Let's start with my least favourite drams. The overall loser was without a doubt that Loch Dhu that you were kind enough to dispose of by letting me taste the remaining 90% of your sample. Runner-up is not a whisky in the Scotch sense but worth a mention anyway: The herb-infused Mekhong Whisky from Thailand that I had tried at a Thai restaurant. I also recall the Tamnavulin 12 yo to be a memorable dud, and I was quite disappointed with the Arran 100 Proof as well.

The last whisky I would like to mention in this respect leads to my gripes about the whisky industry. 2010 saw a repackaging of the Irish Kilbeggan blend that went along with a significant and well-noticeable drop in malt content. This used to be an excellent budget blend but now it's become just one of many. I also was quite unhappy with Diageo's Manager's Choice series. Not because they released bad whisky but they priced those single cask bottlings way beyond anything I would call acceptable. They must have had a massive budget going into marketing this range, and obviously this has to be paid for.

But the Golden Bung Cloth 2010 goes to The Macallan, who with the marketing for their fancy brass ice ball maker managed to negate what has been taught to us by whisky experts for decades: ”The ultimate way to enjoy the ultimate whisky” which translates into “Any Macallan is better than any other whisky and it tastes best at temperatures near freezing”.

Ah yes, that Macallan Ice ball was a pretty strange idea to me too, but my own thoughts are drawn to the less-noteworthy whiskies I tried. These include the Murray McDavid Caol Ila Zinfandel finish here on the table tonight, that particular wine finish just doesn’t work with the Caol Ila, in fact I wouldn’t have believed a Caol Ila like this could be so dominated by the Zinfandel. 2010 Was also the year I tried Drumguish and a rather insipid Tamnavulin OB 12y, a sample of which I gave you and which I see impressed you equally. Then there was Snow Grouse which was equally bad at room temperature or chilled, but none of these come anywhere near to the now infamous Loch Dh-Ugly which is the only whisky I have ever considered worthy of a score in single figures and which I gave away to some poor unsuspecting chap I know. Oh yes, sorry Oliver, do forgive me for subjecting you to that one too!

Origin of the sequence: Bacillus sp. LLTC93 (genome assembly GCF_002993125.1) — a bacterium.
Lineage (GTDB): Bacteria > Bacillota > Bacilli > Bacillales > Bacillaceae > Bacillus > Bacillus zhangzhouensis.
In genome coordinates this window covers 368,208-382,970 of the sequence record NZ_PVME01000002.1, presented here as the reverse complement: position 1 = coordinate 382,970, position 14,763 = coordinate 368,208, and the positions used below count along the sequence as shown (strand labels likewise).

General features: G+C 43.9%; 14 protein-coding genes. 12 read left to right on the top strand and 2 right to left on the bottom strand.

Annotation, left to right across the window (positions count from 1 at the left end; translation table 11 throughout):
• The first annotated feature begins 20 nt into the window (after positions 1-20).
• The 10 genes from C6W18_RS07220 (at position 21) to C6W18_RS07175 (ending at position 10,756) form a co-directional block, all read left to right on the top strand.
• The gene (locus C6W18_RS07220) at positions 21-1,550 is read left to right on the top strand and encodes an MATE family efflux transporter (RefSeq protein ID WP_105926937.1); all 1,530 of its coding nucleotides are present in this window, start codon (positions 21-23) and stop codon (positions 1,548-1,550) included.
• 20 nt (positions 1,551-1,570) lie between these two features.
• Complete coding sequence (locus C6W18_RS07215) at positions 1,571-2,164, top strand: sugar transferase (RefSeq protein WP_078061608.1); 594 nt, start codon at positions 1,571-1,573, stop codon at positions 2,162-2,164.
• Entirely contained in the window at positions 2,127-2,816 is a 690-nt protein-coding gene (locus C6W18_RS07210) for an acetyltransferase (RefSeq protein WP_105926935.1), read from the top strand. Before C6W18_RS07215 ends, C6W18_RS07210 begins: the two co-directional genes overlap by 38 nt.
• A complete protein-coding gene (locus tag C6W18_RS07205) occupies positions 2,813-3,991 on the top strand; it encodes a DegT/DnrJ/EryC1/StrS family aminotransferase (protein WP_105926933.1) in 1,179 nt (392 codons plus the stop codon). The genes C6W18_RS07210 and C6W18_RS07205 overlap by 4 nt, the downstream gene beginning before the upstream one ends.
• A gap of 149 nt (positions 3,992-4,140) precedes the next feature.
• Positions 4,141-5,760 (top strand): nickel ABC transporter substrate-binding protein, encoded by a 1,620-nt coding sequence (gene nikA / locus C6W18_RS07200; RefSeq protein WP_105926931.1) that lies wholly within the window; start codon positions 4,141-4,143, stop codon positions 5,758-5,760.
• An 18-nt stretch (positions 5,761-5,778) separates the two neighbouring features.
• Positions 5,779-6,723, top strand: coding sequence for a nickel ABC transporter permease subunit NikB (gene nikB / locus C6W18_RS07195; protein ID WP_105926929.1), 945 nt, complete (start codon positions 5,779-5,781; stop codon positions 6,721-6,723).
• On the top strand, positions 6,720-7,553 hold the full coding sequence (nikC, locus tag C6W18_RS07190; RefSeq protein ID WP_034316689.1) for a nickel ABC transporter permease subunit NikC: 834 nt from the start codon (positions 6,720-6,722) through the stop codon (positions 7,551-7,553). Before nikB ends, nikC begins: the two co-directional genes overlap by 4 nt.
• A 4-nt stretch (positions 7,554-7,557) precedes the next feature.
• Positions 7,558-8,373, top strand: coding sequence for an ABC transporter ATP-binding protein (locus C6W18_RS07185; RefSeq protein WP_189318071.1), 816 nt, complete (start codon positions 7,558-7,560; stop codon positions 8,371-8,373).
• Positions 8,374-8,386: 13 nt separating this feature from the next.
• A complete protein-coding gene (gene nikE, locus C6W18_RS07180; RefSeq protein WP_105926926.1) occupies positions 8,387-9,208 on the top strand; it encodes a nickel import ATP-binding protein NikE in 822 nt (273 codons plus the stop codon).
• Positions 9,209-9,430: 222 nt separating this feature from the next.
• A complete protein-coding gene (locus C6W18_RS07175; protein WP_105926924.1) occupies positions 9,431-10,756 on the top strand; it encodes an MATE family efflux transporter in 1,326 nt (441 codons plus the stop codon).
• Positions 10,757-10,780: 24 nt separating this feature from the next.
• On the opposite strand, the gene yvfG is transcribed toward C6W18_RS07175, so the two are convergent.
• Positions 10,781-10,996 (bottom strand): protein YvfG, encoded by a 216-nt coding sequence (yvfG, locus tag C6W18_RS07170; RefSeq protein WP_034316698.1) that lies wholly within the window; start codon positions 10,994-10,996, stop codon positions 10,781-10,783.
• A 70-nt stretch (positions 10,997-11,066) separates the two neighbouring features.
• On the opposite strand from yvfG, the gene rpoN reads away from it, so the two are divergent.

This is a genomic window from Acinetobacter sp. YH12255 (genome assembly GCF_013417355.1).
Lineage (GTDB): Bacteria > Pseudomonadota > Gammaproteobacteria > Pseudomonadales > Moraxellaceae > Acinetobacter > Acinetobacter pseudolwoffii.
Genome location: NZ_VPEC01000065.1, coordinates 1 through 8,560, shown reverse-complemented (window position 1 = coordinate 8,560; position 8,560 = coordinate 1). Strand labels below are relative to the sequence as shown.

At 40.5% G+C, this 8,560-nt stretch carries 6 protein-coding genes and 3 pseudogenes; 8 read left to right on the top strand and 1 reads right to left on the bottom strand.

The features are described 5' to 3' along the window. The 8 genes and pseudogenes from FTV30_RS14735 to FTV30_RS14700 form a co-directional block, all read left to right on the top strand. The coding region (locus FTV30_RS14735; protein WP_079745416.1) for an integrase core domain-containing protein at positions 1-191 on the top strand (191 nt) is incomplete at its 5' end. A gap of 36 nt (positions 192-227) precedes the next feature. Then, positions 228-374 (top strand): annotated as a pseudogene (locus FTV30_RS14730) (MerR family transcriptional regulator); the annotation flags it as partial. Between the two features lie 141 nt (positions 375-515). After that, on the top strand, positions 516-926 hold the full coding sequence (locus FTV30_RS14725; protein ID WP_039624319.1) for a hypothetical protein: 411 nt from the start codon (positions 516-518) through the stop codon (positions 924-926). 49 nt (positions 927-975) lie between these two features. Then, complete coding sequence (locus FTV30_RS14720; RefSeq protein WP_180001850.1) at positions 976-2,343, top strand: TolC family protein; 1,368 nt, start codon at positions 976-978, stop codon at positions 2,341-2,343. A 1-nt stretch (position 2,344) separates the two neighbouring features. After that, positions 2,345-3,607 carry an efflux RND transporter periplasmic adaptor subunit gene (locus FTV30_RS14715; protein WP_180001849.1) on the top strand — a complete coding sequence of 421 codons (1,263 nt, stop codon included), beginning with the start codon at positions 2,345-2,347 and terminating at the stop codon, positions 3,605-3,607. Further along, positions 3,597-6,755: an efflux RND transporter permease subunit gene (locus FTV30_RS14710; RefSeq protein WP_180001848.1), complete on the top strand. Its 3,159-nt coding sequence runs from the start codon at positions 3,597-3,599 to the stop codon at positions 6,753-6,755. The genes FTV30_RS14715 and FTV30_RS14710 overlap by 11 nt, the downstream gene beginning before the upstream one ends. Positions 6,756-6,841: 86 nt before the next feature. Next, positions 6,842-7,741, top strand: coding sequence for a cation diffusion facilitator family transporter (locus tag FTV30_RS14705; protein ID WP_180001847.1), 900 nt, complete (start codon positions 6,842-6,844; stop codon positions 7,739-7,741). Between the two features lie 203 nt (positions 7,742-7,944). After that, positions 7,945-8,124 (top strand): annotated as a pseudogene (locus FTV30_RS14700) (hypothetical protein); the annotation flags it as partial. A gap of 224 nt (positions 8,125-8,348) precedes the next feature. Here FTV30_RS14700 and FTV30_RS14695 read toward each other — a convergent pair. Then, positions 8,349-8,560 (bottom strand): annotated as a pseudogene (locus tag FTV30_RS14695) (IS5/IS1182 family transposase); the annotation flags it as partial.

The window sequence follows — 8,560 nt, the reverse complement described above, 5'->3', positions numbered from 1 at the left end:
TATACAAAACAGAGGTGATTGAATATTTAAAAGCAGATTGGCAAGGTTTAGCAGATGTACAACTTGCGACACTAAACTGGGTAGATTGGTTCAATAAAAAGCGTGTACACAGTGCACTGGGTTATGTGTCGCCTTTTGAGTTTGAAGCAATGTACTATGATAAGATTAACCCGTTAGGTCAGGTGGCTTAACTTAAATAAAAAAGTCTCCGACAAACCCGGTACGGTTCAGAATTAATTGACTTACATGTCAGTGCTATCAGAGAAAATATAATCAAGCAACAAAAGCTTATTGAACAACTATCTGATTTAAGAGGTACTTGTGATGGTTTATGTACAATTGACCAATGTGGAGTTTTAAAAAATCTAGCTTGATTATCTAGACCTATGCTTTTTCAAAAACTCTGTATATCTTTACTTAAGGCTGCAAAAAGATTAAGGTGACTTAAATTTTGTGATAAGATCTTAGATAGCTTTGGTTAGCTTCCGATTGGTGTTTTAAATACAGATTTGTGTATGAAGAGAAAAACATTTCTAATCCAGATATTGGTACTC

Let’s get back to some highlights as 2010 has been rather special for me when it comes to my whisky experiences. My website has gained in popularity and I have become much more aware of what others are doing, so I’m now wondering; if I could honour or award someone with recognition for their contribution as a whisky insider, commentator, blogger or just “all round good guy”, what would my considerations be?

From a trade point of view I have been impressed by David Stirk, a small independent bottler with some excellent offerings, but then Whisky Doris comes up with the goods too, just look at that Glen Grant! Last year I also came across a previously unknown IB called Artworks who use the “Art of Whisky” label, excellent again. I have also been impressed with various bloggers and commentators, but for me and closer to home, I would have to nominate a Munich bar, in fact the one we frequent occasionally when we feel a joint need for a serious whisky and a chat. Ede stocks some astonishing whiskies and creates an excellent ambience for an evening of quality dramming, in fact he’s responsible for introducing me to “Artworks”, that Glen Grant and various other gems, so congratulations ‘Eddie’, your Irish Folk Pub is the best!